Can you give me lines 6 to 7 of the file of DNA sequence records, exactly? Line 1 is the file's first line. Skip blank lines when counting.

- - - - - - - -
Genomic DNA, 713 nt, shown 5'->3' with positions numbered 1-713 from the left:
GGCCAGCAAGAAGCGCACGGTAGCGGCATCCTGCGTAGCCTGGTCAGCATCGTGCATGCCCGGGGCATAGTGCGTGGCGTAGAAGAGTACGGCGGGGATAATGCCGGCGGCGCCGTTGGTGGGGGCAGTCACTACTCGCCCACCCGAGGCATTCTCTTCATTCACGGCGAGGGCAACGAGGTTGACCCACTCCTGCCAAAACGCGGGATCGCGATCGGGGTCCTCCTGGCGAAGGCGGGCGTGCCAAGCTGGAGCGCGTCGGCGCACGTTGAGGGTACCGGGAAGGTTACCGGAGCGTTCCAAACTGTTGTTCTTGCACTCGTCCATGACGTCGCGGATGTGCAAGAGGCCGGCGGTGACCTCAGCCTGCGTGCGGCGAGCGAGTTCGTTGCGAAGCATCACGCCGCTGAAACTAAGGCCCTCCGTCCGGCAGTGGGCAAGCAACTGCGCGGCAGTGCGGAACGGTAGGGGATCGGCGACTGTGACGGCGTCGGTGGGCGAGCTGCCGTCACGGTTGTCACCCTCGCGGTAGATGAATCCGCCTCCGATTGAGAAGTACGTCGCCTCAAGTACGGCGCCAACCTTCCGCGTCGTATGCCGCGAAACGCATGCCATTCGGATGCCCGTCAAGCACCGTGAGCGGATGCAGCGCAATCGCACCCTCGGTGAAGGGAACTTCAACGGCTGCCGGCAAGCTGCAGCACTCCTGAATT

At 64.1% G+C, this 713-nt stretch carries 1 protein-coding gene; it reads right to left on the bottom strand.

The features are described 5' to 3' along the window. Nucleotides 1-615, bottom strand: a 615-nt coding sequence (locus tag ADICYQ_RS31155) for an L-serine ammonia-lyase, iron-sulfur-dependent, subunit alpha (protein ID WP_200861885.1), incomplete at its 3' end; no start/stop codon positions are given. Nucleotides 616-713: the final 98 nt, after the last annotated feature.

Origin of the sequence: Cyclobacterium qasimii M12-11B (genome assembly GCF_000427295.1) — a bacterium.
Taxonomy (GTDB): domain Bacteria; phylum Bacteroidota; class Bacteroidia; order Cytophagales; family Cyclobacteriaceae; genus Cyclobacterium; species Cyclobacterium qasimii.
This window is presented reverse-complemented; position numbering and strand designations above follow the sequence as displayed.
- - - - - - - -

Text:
Taxonomy (GTDB): domain Bacteria; phylum Bacteroidota; class Bacteroidia; order Cytophagales; family Cyclobacteriaceae; genus Cyclobacterium; species Cyclobacterium qasimii.
This window is presented reverse-complemented; position numbering and strand designations above follow the sequence as displayed.